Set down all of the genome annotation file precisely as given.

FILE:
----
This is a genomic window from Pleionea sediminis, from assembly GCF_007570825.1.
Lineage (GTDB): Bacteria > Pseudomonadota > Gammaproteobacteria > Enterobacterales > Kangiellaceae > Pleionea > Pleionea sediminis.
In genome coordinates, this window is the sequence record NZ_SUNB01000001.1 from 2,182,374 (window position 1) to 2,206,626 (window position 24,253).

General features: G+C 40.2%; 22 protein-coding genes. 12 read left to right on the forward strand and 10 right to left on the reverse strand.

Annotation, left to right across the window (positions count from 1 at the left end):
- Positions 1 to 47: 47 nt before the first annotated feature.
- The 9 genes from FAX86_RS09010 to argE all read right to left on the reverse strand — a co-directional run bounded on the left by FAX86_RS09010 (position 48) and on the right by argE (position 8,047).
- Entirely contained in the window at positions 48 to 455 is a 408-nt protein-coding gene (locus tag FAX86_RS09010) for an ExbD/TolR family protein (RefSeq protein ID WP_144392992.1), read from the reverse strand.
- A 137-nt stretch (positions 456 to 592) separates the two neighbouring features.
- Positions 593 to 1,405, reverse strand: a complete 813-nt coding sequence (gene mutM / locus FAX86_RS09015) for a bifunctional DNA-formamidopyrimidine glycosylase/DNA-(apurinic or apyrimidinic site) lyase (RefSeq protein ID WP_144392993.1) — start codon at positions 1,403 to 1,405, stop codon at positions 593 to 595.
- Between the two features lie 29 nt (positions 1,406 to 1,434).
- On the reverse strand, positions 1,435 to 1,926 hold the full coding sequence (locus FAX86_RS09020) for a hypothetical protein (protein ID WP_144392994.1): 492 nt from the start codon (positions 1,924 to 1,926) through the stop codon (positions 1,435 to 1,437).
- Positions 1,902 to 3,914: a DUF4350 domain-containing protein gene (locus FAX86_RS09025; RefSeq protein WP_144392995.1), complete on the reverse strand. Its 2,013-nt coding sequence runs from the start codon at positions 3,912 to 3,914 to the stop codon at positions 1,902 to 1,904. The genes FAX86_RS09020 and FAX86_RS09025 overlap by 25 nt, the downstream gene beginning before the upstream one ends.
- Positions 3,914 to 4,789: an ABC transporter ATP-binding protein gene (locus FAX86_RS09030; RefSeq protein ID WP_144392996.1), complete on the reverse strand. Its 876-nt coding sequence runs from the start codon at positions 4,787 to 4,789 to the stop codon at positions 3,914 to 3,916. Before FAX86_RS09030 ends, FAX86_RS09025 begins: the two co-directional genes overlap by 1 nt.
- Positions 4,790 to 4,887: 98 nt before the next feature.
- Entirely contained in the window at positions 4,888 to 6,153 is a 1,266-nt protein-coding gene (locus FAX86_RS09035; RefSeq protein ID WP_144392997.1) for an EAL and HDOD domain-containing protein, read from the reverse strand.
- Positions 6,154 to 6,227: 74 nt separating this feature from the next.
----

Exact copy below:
This is a genomic window from Pleionea sediminis, from assembly GCF_007570825.1.
Lineage (GTDB): Bacteria > Pseudomonadota > Gammaproteobacteria > Enterobacterales > Kangiellaceae > Pleionea > Pleionea sediminis.
In genome coordinates, this window is the sequence record NZ_SUNB01000001.1 from 2,182,374 (window position 1) to 2,206,626 (window position 24,253).

General features: G+C 40.2%; 22 protein-coding genes. 12 read left to right on the forward strand and 10 right to left on the reverse strand.

Annotation, left to right across the window (positions count from 1 at the left end):
- Positions 1 to 47: 47 nt before the first annotated feature.
- The 9 genes from FAX86_RS09010 to argE all read right to left on the reverse strand — a co-directional run bounded on the left by FAX86_RS09010 (position 48) and on the right by argE (position 8,047).
- Entirely contained in the window at positions 48 to 455 is a 408-nt protein-coding gene (locus tag FAX86_RS09010) for an ExbD/TolR family protein (RefSeq protein ID WP_144392992.1), read from the reverse strand.
- A 137-nt stretch (positions 456 to 592) separates the two neighbouring features.
- Positions 593 to 1,405, reverse strand: a complete 813-nt coding sequence (gene mutM / locus FAX86_RS09015) for a bifunctional DNA-formamidopyrimidine glycosylase/DNA-(apurinic or apyrimidinic site) lyase (RefSeq protein ID WP_144392993.1) — start codon at positions 1,403 to 1,405, stop codon at positions 593 to 595.
- Between the two features lie 29 nt (positions 1,406 to 1,434).
- On the reverse strand, positions 1,435 to 1,926 hold the full coding sequence (locus FAX86_RS09020) for a hypothetical protein (protein ID WP_144392994.1): 492 nt from the start codon (positions 1,924 to 1,926) through the stop codon (positions 1,435 to 1,437).
- Positions 1,902 to 3,914: a DUF4350 domain-containing protein gene (locus FAX86_RS09025; RefSeq protein WP_144392995.1), complete on the reverse strand. Its 2,013-nt coding sequence runs from the start codon at positions 3,912 to 3,914 to the stop codon at positions 1,902 to 1,904. The genes FAX86_RS09020 and FAX86_RS09025 overlap by 25 nt, the downstream gene beginning before the upstream one ends.
- Positions 3,914 to 4,789: an ABC transporter ATP-binding protein gene (locus FAX86_RS09030; RefSeq protein ID WP_144392996.1), complete on the reverse strand. Its 876-nt coding sequence runs from the start codon at positions 4,787 to 4,789 to the stop codon at positions 3,914 to 3,916. Before FAX86_RS09030 ends, FAX86_RS09025 begins: the two co-directional genes overlap by 1 nt.
- Positions 4,790 to 4,887: 98 nt before the next feature.
- Entirely contained in the window at positions 4,888 to 6,153 is a 1,266-nt protein-coding gene (locus FAX86_RS09035; RefSeq protein ID WP_144392997.1) for an EAL and HDOD domain-containing protein, read from the reverse strand.
- Positions 6,154 to 6,227: 74 nt separating this feature from the next.